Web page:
Daniel Rausa, DO  24:03  

And I do think that if you’re sort of grappling with with that question about whether or not to go into medicine, because of something you’re struggling with, what I would say is that this is likely going to make you stronger in many ways, it’s likely going to allow you to relate to your patients in very unique ways, and many other people can’t. And that’s what’s most important is that your ability to relate, you know, you can learn the things that come with medicine, but it’s hard to teach that ability to relate to your patients and and so that’s that’s that X factor. I think that really that really makes a difference.

Daniel Rausa, DO  24:38  

So I would say allow that to be a driving factor to pursue medicine. But don’t don’t let it limit you because it’s it’s so easy to allow things like that to limit you throughout your life and, you know, prevent you but instead just let it motivate you.

Amber Tresca  24:55  

Thank you. I agree with that completely. You mentioned your wife what kind of medicine does she practice?

Daniel Rausa, DO  25:01  

She’s a pediatric cardiac intensivist

Amber Tresca  25:04  

Oh my goodness. That’s serious.

Daniel Rausa, DO  25:06  

She’s pretty smart. Yeah, she’s a she’s smart woman very lucky.

Amber Tresca  25:10  

Do you have kids?

Daniel Rausa, DO  25:11  

We do we have. We have two we have a four week old. 24 week old. Yeah, we have a 20 month old and a four week old.

Amber Tresca  25:18  

Oh my gosh, bam, bam, right together. So. So how are you making that all work this career and little kids?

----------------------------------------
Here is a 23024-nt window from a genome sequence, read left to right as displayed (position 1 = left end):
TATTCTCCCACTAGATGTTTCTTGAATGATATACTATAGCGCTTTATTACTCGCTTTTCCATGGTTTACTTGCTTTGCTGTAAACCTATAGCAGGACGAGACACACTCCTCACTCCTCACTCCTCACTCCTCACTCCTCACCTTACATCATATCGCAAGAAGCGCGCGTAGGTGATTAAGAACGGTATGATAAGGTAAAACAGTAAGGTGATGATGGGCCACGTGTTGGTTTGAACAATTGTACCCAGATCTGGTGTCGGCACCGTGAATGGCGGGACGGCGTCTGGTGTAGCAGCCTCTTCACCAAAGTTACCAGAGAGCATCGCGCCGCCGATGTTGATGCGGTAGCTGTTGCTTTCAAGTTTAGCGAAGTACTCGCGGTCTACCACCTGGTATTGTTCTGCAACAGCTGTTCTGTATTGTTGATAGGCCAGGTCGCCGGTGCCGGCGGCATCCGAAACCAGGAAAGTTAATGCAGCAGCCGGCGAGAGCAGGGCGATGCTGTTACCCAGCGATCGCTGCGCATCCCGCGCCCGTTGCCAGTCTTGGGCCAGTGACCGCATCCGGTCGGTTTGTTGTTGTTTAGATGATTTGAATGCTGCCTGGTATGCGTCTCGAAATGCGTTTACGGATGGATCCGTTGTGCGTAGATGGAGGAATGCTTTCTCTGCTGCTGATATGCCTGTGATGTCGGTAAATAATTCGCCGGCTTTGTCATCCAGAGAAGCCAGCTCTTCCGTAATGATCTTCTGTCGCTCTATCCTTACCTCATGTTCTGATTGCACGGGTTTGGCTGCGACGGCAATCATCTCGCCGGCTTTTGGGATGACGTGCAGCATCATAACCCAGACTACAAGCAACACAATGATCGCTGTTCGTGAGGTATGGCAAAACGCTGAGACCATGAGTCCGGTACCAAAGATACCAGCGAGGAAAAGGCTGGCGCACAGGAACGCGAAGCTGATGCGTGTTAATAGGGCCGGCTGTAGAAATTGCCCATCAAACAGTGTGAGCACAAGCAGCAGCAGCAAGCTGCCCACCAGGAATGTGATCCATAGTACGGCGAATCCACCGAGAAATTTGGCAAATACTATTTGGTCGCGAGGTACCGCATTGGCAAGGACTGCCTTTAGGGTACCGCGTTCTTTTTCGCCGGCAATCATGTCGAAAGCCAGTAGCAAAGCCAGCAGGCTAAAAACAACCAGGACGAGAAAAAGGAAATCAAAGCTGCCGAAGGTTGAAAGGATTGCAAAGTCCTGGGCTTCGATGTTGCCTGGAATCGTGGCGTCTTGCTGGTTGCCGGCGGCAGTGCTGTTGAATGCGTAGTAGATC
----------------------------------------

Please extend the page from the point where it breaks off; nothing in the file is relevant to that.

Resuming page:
Daniel Rausa, DO  25:26  


Amber Tresca  25:27  

…babies really.

Daniel Rausa, DO  25:28  

Life finds a way. You make it work.

Amber Tresca  25:32  

Well, I appreciate your time and talking to me. Your story is really impactful in a number of ways. And I look forward to seeing what you do next.

Daniel Rausa, DO  25:41  

Great. Thank you for having me. I appreciate it.

[MUSIC: About IBD Theme]

Amber Tresca  25:50  

Hey, super listener. Thanks to Dr. Daniel Rossa for sharing his knowledge and experience. I’ll tell you the story of how this episode came about. Twitter is the place not only where I share news and events and information, but also sometimes where I parked my stray thoughts.

Amber Tresca  26:06  

My stray thought one day was to ask people what was the part of their IBD journey which they want to discuss, but nobody ever asks them about. Dr. Rosser replied that it was his Navy career. Of course that made my ears perk up. And I was relentless in tracking him down and convincing him to talk to me.

Amber Tresca  26:24  

You can follow Dr Rausa on Twitter as DanielRausaDO which is D-A-N-I-E-L-R-A-U-S-A-D-O. Links to a written transcript, everyone’s social media handles, and more information on the topics we discussed is in the show notes and on my Episode 122 page on AboutIBD.com.

Amber Tresca  26:46  

You can follow me, Amber Tresca, across all social media as About IBD

Amber Tresca  26:51  

Thanks for listening and remember until next time, I want you to know more about IBD.

Amber Tresca  26:58  

About IBD is a production of Mal and Tal Enterprises.

It is written, produced, and directed by me, Amber Tresca.

Mix and sound design is by Mac Cooney.

Theme music is from Cooney Studio